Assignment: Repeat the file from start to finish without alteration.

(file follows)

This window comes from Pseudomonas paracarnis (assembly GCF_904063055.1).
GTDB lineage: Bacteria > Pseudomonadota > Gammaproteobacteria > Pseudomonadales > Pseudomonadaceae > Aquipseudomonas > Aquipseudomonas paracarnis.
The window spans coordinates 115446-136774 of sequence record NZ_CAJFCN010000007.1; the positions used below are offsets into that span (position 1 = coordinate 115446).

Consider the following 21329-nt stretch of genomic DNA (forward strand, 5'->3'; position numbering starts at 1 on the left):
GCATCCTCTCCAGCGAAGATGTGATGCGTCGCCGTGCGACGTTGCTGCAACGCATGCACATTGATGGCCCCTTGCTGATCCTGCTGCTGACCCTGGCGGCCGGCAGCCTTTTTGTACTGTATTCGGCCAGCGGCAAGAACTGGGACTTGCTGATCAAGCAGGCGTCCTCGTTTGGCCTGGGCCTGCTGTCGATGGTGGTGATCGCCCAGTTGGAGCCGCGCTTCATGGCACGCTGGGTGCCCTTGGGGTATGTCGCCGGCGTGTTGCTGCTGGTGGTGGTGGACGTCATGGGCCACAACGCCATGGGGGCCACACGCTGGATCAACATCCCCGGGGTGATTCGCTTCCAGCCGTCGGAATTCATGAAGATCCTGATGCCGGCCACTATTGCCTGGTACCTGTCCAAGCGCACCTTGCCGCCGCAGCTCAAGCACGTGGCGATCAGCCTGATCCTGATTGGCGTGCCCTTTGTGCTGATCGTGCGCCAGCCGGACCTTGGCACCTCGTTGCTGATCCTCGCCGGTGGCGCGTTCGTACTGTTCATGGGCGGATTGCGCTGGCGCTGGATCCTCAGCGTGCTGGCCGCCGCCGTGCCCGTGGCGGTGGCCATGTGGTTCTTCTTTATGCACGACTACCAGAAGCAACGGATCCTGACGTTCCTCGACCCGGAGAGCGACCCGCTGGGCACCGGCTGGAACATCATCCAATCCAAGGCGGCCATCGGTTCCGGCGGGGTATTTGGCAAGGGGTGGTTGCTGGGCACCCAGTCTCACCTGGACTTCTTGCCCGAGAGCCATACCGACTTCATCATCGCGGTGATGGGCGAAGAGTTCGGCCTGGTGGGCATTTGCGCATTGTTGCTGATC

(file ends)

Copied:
This window comes from Pseudomonas paracarnis (assembly GCF_904063055.1).
GTDB lineage: Bacteria > Pseudomonadota > Gammaproteobacteria > Pseudomonadales > Pseudomonadaceae > Aquipseudomonas > Aquipseudomonas paracarnis.
The window spans coordinates 115446-136774 of sequence record NZ_CAJFCN010000007.1; the positions used below are offsets into that span (position 1 = coordinate 115446).

Consider the following 21329-nt stretch of genomic DNA (forward strand, 5'->3'; position numbering starts at 1 on the left):
GCATCCTCTCCAGCGAAGATGTGATGCGTCGCCGTGCGACGTTGCTGCAACGCATGCACATTGATGGCCCCTTGCTGATCCTGCTGCTGACCCTGGCGGCCGGCAGCCTTTTTGTACTGTATTCGGCCAGCGGCAAGAACTGGGACTTGCTGATCAAGCAGGCGTCCTCGTTTGGCCTGGGCCTGCTGTCGATGGTGGTGATCGCCCAGTTGGAGCCGCGCTTCATGGCACGCTGGGTGCCCTTGGGGTATGTCGCCGGCGTGTTGCTGCTGGTGGTGGTGGACGTCATGGGCCACAACGCCATGGGGGCCACACGCTGGATCAACATCCCCGGGGTGATTCGCTTCCAGCCGTCGGAATTCATGAAGATCCTGATGCCGGCCACTATTGCCTGGTACCTGTCCAAGCGCACCTTGCCGCCGCAGCTCAAGCACGTGGCGATCAGCCTGATCCTGATTGGCGTGCCCTTTGTGCTGATCGTGCGCCAGCCGGACCTTGGCACCTCGTTGCTGATCCTCGCCGGTGGCGCGTTCGTACTGTTCATGGGCGGATTGCGCTGGCGCTGGATCCTCAGCGTGCTGGCCGCCGCCGTGCCCGTGGCGGTGGCCATGTGGTTCTTCTTTATGCACGACTACCAGAAGCAACGGATCCTGACGTTCCTCGACCCGGAGAGCGACCCGCTGGGCACCGGCTGGAACATCATCCAATCCAAGGCGGCCATCGGTTCCGGCGGGGTATTTGGCAAGGGGTGGTTGCTGGGCACCCAGTCTCACCTGGACTTCTTGCCCGAGAGCCATACCGACTTCATCATCGCGGTGATGGGCGAAGAGTTCGGCCTGGTGGGCATTTGCGCATTGTTGCTGATC